Before Cassandra Clare’s City of Glass, there was Paul Auster’s. The first short installment of The New York Trilogy, City of Glass is both a mystery and an anti-mystery. The main character of the novel cranks out mystery novels like James Patterson, but admits that most such novels are poorly written and don’t involve the kind of higher thinking required with “literature.” They’re purely pleasure reading.
But City of Glass is both literature and mystery novel. As with all Auster novels, it is about more than its plot. Sure, there is a man named Stillman who locked his son in a dark room for most of his childhood and is now being released from prison. And yes, the main character, Quinn, is hired to follow Stillman in order to protect his horribly damaged son from harm. But these elements soon just become technicalities of the story instead of its meat.
It might annoy some readers that less attention is paid to plot than the writing itself. I call it an anti-mystery because after awhile it isn’t very mysterious—it doesn’t seem to matter what happens to the main characters. And the truly mysterious elements of the story are never really solved.
In fact, Auster raises more questions than he answers. The book is very aware of itself, and so is Auster—there is a character named after him who is also a writer, but at the same time there is an “I” introduced right at the end of the novel. As such, Auster doesn’t fail to explore his love of doubling and mirroring, but after awhile it becomes a bit too much. It’s hard to be invested in a character when you’re not really sure who you’re reading about.
At its core, though, the book is about language. The characters are continually writing and trying to find the perfect words to describe things. Stillman is obsessed with the Tower of Babel and finding man’s natural language—what we would speak if we were never taught to speak. And in the end, Auster asks the crucial language: when one runs out of words, what is left?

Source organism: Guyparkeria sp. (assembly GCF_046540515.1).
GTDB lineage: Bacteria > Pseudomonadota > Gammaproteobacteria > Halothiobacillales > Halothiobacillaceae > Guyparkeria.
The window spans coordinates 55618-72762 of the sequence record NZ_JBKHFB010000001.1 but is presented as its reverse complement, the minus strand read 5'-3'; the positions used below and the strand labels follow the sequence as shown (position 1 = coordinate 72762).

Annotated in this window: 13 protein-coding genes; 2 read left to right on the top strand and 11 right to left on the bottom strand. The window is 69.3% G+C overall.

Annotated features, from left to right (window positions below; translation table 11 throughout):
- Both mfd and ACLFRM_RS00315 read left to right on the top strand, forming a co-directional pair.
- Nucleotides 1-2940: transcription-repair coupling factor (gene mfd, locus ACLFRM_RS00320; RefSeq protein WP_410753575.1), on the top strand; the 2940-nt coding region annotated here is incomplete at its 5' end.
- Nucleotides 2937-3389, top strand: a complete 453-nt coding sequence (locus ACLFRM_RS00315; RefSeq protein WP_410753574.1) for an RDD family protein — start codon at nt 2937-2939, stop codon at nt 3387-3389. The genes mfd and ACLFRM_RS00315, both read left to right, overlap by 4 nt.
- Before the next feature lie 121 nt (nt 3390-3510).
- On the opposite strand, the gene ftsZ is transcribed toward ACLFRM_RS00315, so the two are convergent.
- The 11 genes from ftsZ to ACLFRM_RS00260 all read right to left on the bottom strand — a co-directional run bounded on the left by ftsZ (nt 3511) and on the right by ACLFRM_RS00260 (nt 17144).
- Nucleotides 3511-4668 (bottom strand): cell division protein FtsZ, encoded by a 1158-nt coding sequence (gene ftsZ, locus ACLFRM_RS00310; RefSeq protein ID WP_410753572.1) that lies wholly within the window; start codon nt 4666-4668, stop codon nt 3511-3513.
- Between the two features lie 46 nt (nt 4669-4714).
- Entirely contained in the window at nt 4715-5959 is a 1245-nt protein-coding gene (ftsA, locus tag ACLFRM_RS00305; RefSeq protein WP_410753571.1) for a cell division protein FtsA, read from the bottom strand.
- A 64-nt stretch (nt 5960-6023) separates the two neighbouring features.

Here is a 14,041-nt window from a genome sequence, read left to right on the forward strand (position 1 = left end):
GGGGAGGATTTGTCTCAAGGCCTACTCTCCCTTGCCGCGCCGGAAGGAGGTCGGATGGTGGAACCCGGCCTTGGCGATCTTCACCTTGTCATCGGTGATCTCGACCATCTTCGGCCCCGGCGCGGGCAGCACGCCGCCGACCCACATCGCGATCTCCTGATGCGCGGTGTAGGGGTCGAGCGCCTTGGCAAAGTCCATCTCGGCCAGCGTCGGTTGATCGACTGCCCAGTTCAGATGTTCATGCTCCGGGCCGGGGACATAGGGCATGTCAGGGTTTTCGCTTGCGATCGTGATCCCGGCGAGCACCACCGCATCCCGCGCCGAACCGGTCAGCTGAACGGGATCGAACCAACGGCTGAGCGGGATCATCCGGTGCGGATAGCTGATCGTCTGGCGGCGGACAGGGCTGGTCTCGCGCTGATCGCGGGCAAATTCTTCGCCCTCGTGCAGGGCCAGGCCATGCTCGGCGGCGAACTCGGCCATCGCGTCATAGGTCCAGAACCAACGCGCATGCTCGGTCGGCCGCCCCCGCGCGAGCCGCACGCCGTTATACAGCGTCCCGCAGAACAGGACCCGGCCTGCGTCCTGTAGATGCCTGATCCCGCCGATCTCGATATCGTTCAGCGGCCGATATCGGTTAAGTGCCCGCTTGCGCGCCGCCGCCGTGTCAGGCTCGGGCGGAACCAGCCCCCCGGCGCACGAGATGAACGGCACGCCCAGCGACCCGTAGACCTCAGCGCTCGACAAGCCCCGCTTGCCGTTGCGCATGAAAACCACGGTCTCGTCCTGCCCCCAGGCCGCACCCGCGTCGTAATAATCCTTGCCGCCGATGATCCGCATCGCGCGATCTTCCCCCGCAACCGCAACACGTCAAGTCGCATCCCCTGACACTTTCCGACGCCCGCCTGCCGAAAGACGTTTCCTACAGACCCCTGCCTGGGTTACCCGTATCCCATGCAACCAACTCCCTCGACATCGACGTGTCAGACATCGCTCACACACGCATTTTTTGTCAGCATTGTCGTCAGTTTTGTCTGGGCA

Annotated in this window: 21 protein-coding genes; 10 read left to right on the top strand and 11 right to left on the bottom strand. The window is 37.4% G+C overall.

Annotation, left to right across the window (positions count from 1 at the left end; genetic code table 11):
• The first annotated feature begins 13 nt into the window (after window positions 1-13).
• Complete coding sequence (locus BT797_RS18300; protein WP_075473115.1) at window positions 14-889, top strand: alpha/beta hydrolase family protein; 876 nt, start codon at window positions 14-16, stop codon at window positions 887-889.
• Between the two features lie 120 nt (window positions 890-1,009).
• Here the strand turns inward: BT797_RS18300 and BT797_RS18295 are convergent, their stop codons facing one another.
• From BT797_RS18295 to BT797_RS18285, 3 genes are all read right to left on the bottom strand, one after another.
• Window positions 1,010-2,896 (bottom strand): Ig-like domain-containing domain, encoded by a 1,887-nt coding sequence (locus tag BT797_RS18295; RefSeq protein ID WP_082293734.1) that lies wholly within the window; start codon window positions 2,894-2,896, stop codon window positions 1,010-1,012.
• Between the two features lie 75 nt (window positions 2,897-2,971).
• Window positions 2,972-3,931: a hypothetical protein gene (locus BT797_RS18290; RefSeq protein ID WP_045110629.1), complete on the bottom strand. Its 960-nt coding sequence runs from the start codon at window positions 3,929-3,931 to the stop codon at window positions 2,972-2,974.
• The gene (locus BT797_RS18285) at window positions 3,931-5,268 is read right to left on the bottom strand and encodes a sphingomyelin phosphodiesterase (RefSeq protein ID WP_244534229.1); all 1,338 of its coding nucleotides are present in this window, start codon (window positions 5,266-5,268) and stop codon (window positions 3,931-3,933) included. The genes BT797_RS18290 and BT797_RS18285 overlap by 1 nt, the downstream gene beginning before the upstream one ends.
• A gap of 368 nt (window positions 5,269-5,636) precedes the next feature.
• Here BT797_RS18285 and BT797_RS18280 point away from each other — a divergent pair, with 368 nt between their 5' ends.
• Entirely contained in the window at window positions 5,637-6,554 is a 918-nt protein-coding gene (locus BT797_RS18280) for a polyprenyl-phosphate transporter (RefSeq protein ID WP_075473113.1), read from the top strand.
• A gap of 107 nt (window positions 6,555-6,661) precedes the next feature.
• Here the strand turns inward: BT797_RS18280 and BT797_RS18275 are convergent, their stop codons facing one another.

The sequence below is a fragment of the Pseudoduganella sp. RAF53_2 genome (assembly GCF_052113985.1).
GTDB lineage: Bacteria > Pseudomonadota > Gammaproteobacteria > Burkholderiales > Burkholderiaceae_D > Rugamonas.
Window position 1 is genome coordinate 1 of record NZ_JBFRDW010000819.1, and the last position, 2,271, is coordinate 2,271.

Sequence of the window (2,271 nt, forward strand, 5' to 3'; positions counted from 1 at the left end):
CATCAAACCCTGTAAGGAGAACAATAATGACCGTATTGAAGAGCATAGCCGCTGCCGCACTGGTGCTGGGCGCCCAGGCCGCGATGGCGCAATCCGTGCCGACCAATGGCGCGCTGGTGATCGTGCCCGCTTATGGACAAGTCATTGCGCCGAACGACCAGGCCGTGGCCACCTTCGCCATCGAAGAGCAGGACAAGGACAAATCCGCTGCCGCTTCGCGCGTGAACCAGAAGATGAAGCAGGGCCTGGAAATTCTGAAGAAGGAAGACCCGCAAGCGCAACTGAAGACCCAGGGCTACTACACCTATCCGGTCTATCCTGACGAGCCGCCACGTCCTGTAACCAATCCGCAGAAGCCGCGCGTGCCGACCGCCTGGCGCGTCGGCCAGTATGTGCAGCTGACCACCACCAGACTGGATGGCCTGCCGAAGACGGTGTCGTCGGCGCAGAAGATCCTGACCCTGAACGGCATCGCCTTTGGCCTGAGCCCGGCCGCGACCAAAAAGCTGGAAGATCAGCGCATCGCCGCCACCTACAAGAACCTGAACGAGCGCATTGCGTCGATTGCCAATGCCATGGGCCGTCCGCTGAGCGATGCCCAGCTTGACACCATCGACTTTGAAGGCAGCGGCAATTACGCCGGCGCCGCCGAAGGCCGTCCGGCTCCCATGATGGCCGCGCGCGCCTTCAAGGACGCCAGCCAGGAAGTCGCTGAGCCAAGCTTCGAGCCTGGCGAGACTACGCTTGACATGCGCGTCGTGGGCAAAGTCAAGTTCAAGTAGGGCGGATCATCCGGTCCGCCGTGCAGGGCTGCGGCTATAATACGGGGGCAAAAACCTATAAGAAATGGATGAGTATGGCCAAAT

While the questions Auster asks are interesting, and his ideas are at times even mind-blowing, I felt the writing lacked urgency. Since the plot was so thin, there wasn’t much to keep me reading. There were times when Auster inserted long monologues on religion and texts and language, and I wondered why it was all important. And when I did get to the end, I felt very unsatisfied. All that… for this?
Perhaps I would have liked the book better if there was an even balance between existential questions and thrilling mystery. Or perhaps I’m just not smart enough to understand it. But for all the talk about finding the perfect language, I’m not sure Auster himself found it. I would personally like his writing to be more accessible, and less ostentatious.
My rating: 3 stars